An impressive 83 percent (33 of 40) of the finalists of the 2016 Intel Science Talent Search, the leading science competition for U.S. high school students, were the children of immigrants. Moreover, 75 percent – 30 out of 40 – of the finalists had parents who worked in America on H-1B visas. That compares to 7 children who had both parents born in the United States. The science competition has been called the “Junior Nobel Prize.” These outstanding children of immigrants would never have been in America if their parents had not been allowed into the U.S.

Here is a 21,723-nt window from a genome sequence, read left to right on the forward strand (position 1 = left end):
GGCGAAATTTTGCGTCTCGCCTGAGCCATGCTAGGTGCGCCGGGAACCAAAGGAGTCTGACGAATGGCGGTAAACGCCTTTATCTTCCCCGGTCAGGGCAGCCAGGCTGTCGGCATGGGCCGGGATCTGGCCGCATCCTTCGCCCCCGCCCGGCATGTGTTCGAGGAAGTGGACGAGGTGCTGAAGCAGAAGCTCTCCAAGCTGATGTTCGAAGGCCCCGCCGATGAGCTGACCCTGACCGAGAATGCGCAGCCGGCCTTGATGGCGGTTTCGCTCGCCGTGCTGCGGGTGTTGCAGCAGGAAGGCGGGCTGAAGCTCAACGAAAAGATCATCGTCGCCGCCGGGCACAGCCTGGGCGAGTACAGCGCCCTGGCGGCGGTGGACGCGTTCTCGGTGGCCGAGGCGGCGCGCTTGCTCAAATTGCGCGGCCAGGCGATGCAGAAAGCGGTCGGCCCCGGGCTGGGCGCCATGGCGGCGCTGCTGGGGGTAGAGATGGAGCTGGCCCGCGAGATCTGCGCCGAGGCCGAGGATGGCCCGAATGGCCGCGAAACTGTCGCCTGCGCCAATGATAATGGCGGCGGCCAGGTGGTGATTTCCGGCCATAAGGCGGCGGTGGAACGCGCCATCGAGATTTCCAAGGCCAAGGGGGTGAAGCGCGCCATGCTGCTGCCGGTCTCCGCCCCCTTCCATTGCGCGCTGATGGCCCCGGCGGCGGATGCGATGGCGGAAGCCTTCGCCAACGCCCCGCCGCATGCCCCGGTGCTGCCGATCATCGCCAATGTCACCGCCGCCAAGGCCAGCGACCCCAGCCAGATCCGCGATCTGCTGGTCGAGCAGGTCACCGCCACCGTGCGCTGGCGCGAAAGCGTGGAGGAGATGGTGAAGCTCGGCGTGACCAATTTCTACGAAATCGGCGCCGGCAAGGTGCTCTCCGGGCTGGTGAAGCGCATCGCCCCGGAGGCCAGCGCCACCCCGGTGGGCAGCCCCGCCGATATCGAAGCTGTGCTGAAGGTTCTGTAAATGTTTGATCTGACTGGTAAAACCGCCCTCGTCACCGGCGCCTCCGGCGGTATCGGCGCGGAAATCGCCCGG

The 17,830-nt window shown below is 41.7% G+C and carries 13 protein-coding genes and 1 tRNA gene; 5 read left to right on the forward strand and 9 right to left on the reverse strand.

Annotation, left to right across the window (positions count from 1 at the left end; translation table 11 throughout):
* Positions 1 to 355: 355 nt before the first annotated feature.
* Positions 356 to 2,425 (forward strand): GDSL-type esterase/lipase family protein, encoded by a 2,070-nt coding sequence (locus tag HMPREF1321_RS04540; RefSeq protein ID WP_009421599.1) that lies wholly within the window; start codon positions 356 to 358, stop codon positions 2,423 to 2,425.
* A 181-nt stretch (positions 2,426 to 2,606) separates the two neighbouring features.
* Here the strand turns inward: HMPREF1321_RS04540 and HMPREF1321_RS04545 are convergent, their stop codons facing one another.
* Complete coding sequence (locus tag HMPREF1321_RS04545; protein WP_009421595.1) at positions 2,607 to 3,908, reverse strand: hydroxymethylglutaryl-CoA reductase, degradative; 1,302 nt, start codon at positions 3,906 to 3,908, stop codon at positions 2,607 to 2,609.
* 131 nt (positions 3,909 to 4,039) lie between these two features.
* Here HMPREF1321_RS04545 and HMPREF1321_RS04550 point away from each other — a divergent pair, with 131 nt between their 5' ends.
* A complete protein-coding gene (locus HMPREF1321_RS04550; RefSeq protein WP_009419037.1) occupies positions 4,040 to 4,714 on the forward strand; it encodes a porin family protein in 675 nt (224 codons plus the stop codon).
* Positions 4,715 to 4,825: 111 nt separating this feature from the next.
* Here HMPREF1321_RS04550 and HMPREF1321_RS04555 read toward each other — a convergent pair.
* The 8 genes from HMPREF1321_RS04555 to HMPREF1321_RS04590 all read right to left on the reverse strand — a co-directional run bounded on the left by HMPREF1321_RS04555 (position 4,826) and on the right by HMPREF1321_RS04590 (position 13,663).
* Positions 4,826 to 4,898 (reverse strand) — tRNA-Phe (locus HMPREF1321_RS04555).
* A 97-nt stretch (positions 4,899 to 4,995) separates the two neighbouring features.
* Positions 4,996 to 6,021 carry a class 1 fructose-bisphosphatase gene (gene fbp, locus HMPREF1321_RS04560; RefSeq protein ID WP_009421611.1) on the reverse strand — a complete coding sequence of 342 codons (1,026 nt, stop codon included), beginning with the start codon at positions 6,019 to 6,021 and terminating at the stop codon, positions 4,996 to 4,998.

Today, both the Trump administration and some members of Congress would like to impose new restrictions on legal immigration, including on high-skilled immigrants. Policymakers seeking to restrict high-skilled immigration should note that an important, underappreciated benefit of high-skilled foreign nationals is the contributions made by their children. The findings tells us that if we prevent high-skilled foreign nationals from coming to America, we will not only lose their contributions but the significant contributions that will be made by their children. It is likely there are many more children of H-1B visa holders who will make outstanding contributions beyond those who qualified for one of the coveted 40 finalist spots in the 2016 Intel Science Talent Search.